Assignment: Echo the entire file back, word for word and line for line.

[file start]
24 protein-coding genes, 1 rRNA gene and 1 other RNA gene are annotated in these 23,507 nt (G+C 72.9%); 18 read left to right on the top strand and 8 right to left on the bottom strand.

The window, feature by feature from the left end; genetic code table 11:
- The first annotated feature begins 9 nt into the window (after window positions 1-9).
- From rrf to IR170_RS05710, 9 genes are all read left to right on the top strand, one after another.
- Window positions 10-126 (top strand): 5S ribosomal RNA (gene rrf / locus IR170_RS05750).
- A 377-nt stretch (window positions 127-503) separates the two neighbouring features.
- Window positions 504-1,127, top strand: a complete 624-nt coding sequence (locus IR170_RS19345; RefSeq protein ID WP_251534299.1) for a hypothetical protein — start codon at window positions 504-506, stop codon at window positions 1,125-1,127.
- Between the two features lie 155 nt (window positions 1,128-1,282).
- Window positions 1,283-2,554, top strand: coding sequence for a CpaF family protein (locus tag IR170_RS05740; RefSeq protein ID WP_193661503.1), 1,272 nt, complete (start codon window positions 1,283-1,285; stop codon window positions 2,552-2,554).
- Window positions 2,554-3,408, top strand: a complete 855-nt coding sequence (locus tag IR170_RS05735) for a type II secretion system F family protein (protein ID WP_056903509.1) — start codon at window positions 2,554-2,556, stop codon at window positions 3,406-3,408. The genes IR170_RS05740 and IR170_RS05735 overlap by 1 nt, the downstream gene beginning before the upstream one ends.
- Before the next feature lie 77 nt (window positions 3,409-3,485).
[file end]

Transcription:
24 protein-coding genes, 1 rRNA gene and 1 other RNA gene are annotated in these 23,507 nt (G+C 72.9%); 18 read left to right on the top strand and 8 right to left on the bottom strand.

The window, feature by feature from the left end; genetic code table 11:
- The first annotated feature begins 9 nt into the window (after window positions 1-9).
- From rrf to IR170_RS05710, 9 genes are all read left to right on the top strand, one after another.
- Window positions 10-126 (top strand): 5S ribosomal RNA (gene rrf / locus IR170_RS05750).
- A 377-nt stretch (window positions 127-503) separates the two neighbouring features.
- Window positions 504-1,127, top strand: a complete 624-nt coding sequence (locus IR170_RS19345; RefSeq protein ID WP_251534299.1) for a hypothetical protein — start codon at window positions 504-506, stop codon at window positions 1,125-1,127.
- Between the two features lie 155 nt (window positions 1,128-1,282).
- Window positions 1,283-2,554, top strand: coding sequence for a CpaF family protein (locus tag IR170_RS05740; RefSeq protein ID WP_193661503.1), 1,272 nt, complete (start codon window positions 1,283-1,285; stop codon window positions 2,552-2,554).
- Window positions 2,554-3,408, top strand: a complete 855-nt coding sequence (locus tag IR170_RS05735) for a type II secretion system F family protein (protein ID WP_056903509.1) — start codon at window positions 2,554-2,556, stop codon at window positions 3,406-3,408. The genes IR170_RS05740 and IR170_RS05735 overlap by 1 nt, the downstream gene beginning before the upstream one ends.
- Before the next feature lie 77 nt (window positions 3,409-3,485).